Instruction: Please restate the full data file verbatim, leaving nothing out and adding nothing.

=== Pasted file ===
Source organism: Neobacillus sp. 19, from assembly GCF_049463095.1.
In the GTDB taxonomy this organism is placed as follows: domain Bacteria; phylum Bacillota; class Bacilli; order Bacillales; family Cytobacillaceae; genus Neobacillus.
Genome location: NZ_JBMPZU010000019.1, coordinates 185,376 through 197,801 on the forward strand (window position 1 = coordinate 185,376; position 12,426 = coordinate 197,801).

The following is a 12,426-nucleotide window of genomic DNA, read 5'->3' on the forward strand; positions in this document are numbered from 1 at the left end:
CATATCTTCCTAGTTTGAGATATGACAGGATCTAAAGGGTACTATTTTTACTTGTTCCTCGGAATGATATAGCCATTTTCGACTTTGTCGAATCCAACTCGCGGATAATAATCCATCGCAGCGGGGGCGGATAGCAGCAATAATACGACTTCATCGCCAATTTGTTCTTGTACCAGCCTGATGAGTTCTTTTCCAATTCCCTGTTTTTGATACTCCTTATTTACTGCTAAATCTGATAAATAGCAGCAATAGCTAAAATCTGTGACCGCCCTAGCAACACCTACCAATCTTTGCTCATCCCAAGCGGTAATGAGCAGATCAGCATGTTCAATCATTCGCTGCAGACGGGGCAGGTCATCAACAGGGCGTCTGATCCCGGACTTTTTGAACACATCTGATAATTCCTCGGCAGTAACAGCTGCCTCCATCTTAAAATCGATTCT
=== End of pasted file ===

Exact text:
Source organism: Neobacillus sp. 19, from assembly GCF_049463095.1.
In the GTDB taxonomy this organism is placed as follows: domain Bacteria; phylum Bacillota; class Bacilli; order Bacillales; family Cytobacillaceae; genus Neobacillus.
Genome location: NZ_JBMPZU010000019.1, coordinates 185,376 through 197,801 on the forward strand (window position 1 = coordinate 185,376; position 12,426 = coordinate 197,801).

The following is a 12,426-nucleotide window of genomic DNA, read 5'->3' on the forward strand; positions in this document are numbered from 1 at the left end:
CATATCTTCCTAGTTTGAGATATGACAGGATCTAAAGGGTACTATTTTTACTTGTTCCTCGGAATGATATAGCCATTTTCGACTTTGTCGAATCCAACTCGCGGATAATAATCCATCGCAGCGGGGGCGGATAGCAGCAATAATACGACTTCATCGCCAATTTGTTCTTGTACCAGCCTGATGAGTTCTTTTCCAATTCCCTGTTTTTGATACTCCTTATTTACTGCTAAATCTGATAAATAGCAGCAATAGCTAAAATCTGTGACCGCCCTAGCAACACCTACCAATCTTTGCTCATCCCAAGCGGTAATGAGCAGATCAGCATGTTCAATCATTCGCTGCAGACGGGGCAGGTCATCAACAGGGCGTCTGATCCCGGACTTTTTGAACACATCTGATAATTCCTCGGCAGTAACAGCTGCCTCCATCTTAAAATCGATTCT